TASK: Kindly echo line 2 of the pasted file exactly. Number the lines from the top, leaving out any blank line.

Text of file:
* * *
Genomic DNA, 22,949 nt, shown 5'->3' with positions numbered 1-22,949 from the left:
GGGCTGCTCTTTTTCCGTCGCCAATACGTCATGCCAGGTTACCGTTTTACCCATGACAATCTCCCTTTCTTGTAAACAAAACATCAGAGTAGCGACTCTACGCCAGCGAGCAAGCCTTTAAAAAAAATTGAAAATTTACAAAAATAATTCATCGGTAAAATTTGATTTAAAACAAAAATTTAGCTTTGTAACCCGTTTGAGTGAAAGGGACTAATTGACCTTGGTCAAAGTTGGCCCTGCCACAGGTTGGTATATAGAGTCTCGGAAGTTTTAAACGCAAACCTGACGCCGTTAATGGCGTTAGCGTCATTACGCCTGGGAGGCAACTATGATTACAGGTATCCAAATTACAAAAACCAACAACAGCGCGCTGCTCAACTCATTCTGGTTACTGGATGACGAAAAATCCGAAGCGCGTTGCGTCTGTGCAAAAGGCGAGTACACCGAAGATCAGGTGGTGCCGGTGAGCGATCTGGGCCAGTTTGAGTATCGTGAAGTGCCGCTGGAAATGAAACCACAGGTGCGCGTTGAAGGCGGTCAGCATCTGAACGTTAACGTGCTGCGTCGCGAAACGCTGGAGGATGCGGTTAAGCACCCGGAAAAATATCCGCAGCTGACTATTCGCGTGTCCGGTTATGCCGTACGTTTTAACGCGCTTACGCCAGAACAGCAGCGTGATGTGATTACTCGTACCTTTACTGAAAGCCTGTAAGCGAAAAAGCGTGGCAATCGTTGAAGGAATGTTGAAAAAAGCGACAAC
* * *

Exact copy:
GGGCTGCTCTTTTTCCGTCGCCAATACGTCATGCCAGGTTACCGTTTTACCCATGACAATCTCCCTTTCTTGTAAACAAAACATCAGAGTAGCGACTCTACGCCAGCGAGCAAGCCTTTAAAAAAAATTGAAAATTTACAAAAATAATTCATCGGTAAAATTTGATTTAAAACAAAAATTTAGCTTTGTAACCCGTTTGAGTGAAAGGGACTAATTGACCTTGGTCAAAGTTGGCCCTGCCACAGGTTGGTATATAGAGTCTCGGAAGTTTTAAACGCAAACCTGACGCCGTTAATGGCGTTAGCGTCATTACGCCTGGGAGGCAACTATGATTACAGGTATCCAAATTACAAAAACCAACAACAGCGCGCTGCTCAACTCATTCTGGTTACTGGATGACGAAAAATCCGAAGCGCGTTGCGTCTGTGCAAAAGGCGAGTACACCGAAGATCAGGTGGTGCCGGTGAGCGATCTGGGCCAGTTTGAGTATCGTGAAGTGCCGCTGGAAATGAAACCACAGGTGCGCGTTGAAGGCGGTCAGCATCTGAACGTTAACGTGCTGCGTCGCGAAACGCTGGAGGATGCGGTTAAGCACCCGGAAAAATATCCGCAGCTGACTATTCGCGTGTCCGGTTATGCCGTACGTTTTAACGCGCTTACGCCAGAACAGCAGCGTGATGTGATTACTCGTACCTTTACTGAAAGCCTGTAAGCGAAAAAGCGTGGCAATCGTTGAAGGAATGTTGAAAAAAGCGACAAC